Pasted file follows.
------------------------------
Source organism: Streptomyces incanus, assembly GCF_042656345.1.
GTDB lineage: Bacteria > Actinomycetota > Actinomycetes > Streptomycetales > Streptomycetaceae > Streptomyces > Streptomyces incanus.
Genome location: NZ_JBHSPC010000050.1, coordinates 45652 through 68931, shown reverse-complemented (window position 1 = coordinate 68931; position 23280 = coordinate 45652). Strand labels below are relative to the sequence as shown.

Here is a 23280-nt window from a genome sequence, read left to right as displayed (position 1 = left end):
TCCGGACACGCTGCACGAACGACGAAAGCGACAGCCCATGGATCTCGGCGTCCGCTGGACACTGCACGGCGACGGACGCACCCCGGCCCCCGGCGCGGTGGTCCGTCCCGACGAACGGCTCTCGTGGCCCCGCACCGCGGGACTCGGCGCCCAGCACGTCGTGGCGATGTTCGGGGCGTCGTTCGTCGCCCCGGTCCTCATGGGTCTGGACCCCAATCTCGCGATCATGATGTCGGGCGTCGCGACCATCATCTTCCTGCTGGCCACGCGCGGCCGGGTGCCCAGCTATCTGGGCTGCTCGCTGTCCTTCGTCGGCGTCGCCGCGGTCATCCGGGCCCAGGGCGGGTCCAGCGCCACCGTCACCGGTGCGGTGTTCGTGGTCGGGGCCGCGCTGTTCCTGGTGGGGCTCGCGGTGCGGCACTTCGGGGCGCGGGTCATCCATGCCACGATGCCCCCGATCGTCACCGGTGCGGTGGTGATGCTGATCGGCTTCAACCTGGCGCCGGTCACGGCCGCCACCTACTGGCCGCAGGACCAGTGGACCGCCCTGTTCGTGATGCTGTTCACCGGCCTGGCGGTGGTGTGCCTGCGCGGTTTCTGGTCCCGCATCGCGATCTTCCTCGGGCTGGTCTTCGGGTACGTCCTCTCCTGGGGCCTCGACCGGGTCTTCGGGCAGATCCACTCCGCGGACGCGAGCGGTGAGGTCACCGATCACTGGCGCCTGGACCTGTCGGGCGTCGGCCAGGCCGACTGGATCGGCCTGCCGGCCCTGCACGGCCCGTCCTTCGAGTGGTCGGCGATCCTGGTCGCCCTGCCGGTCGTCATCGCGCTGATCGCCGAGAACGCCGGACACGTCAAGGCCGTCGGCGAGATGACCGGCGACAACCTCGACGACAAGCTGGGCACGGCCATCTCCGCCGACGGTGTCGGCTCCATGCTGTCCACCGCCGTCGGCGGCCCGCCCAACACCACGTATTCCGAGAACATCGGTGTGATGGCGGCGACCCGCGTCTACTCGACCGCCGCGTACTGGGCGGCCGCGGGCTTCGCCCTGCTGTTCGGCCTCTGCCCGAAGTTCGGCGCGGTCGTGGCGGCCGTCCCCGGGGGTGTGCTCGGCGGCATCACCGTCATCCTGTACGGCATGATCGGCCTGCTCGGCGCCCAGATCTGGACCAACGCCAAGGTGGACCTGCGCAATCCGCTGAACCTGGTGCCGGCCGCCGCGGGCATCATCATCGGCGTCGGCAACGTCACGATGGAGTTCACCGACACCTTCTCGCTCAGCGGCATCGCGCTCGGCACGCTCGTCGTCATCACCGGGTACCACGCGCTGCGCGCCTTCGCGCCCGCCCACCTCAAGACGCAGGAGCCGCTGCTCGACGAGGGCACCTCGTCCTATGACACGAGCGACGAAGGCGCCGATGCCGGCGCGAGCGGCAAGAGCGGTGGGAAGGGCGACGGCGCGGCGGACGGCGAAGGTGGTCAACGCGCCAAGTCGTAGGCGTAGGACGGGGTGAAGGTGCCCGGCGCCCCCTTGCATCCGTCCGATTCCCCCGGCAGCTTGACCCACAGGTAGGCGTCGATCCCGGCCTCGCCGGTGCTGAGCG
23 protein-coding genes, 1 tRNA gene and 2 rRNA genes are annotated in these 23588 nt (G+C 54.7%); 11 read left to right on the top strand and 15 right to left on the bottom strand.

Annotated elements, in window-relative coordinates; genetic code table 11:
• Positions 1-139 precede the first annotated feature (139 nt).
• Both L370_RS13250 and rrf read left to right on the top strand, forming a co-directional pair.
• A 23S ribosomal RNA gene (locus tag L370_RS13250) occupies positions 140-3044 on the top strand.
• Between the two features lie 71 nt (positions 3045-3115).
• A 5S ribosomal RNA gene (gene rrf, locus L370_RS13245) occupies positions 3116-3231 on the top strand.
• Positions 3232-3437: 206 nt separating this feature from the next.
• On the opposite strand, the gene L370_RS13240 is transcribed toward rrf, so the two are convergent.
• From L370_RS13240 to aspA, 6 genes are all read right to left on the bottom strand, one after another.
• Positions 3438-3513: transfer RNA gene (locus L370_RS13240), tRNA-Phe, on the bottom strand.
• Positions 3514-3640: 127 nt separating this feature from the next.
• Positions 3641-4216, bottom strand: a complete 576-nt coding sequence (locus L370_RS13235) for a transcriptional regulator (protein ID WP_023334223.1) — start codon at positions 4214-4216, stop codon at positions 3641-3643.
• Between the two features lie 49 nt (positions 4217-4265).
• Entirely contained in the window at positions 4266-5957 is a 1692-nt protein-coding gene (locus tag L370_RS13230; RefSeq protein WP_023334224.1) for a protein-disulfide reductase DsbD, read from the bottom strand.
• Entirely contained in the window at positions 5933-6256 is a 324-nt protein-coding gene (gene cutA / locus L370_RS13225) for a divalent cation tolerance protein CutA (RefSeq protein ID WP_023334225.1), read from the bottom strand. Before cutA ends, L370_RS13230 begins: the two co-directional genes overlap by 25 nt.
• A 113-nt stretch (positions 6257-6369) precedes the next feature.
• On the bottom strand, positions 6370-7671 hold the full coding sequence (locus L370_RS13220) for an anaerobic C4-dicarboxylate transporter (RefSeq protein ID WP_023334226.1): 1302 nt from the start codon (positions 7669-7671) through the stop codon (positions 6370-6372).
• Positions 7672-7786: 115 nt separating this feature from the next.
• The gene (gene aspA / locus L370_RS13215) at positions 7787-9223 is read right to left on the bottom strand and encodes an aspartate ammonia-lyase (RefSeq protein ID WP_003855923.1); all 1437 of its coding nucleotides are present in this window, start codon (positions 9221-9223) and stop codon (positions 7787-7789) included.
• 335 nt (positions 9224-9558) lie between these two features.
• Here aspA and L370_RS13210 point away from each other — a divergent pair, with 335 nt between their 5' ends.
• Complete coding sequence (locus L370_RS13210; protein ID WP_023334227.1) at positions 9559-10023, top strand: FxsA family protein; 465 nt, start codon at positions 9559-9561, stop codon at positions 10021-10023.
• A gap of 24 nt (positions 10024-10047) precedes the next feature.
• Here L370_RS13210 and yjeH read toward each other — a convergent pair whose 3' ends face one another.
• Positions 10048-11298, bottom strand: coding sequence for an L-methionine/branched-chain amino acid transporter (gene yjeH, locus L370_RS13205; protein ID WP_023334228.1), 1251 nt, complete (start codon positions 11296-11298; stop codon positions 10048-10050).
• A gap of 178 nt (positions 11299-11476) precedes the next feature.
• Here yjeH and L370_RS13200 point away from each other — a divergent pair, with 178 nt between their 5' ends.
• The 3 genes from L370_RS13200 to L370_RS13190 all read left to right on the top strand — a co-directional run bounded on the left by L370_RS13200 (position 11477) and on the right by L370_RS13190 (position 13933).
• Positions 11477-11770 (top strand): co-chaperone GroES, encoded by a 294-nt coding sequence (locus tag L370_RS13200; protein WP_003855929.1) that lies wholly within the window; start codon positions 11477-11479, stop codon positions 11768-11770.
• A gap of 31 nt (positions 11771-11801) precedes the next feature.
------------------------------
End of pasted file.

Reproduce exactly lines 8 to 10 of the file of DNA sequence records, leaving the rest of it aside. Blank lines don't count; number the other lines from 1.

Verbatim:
• Positions 1-139 precede the first annotated feature (139 nt).
• Both L370_RS13250 and rrf read left to right on the top strand, forming a co-directional pair.
• A 23S ribosomal RNA gene (locus tag L370_RS13250) occupies positions 140-3044 on the top strand.